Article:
Last weekend I made the trek to New York City to catch the final two days of The Gates, the audacious and improbable installation art project created by Christo and his wife Jeanne-Claude (what are their last names?). A friend had said that a person’s reaction to The Gates is essentially diagnostic; it reveals what sort of person you are. If so, The Gates re-confirmed me as a commoner. The project reinvigorated my delight in welcoming public spaces.
It was a cold and dreary February afternoon, with snow on the ground – and there we were, thousands of us, promenading through the magically transformed Central Park in festive spirits and excitement. Central Park itself is, of course, a crown jewel of a commons – a gift of unimaginable foresight from an earlier generation. But the addition of 7,800 gates somehow made the park utterly new and interesting. It added whimsy. It invited reflection and provoked simple joy.
The Gates varied in size, but each was a rectangular frame holding a saffron-colored curtain. (Someone walking near me pointed out that The Gates were actually persimmon in color, not saffron – more orange than yellow.) Sometimes the fabric was absolutely still; sometimes it fluttered lightly. Sometimes a whole row of gates flapped riotously, like celebratory flags. When the sun came out the next day, the play of light and shadow gave the spectacle yet another dimension. The Gates gave the park-stroller new focal points to see the unseen (wind and light, for example), but also to see the park itself in a new perspective.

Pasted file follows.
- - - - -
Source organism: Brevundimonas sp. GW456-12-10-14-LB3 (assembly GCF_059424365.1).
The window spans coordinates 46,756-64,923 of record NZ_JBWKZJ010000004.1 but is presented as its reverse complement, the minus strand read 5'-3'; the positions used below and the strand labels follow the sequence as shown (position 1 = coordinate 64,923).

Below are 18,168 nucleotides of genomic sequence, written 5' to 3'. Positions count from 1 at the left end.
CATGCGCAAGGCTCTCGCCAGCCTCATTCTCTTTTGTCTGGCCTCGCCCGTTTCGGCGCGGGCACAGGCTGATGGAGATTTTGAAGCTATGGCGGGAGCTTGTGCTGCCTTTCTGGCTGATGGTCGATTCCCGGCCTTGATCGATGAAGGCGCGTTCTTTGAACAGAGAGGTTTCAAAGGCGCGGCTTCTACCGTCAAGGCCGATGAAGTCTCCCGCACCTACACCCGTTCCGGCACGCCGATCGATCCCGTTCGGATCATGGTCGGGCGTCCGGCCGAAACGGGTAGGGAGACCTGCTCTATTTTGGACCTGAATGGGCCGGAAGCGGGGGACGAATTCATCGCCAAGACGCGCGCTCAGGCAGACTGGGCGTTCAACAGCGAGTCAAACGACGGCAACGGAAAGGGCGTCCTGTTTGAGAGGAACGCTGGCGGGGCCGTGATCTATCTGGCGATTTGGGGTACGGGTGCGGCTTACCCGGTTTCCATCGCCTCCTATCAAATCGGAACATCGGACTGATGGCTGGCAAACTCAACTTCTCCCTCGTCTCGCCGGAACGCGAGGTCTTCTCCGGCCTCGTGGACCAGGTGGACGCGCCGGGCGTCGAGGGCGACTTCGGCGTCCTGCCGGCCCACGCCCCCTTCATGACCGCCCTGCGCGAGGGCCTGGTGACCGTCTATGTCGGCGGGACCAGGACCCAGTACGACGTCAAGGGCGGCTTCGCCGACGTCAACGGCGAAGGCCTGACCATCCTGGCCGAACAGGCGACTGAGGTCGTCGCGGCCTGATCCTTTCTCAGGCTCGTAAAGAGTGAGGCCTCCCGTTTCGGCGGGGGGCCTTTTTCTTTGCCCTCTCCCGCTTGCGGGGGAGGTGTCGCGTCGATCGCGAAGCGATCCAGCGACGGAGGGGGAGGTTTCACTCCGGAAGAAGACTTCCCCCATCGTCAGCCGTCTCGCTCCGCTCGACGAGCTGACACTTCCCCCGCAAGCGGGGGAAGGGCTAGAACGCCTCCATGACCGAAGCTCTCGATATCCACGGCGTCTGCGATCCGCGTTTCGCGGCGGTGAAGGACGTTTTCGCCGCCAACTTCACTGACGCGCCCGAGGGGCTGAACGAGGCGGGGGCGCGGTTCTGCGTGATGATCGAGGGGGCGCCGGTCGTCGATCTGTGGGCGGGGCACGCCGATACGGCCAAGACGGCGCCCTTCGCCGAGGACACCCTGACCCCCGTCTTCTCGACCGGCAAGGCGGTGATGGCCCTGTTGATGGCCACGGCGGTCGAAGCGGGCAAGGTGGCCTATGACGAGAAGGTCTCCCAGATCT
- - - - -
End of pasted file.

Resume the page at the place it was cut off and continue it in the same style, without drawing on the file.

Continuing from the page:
The people-watching made possibly by the Gates must surely be counted as another element in the artistic tableau. In this sense, the project amounted to a kind of performance art – us. We, humanity, on parade. There were wealthy women in mink coats and runners in shorts; cozy foreign tourist-couples speaking French, Russian and other tongues; and entire families with strollers and young children. We even saw a just-married couple – she in her bridal gown and he in his tux – gliding through the Gates en route to pose for a wedding photo. The mood was so convivial that strangers were talking easily to strangers. Volunteer “guides” handed out swatches of Gates fabric. The rancor and viciousness that defines our daily political culture and insinuates itself into our souls somehow melted away. One could imagine again, if only for a moment, the reality of a civil society…even a congenial, gracious society.
Which got me to thinking: what our culture may really need in order to rejuvenate itself, and point the way to better possibilities, is more visionary public art. One can only hope that Christo’s German publisher will not try to ban unauthorized commercial depictions of The Gates, as reported earlier. It would only diminish the meaning of this landmark work of public art. Here’s hoping we learned something from The Gates. I did.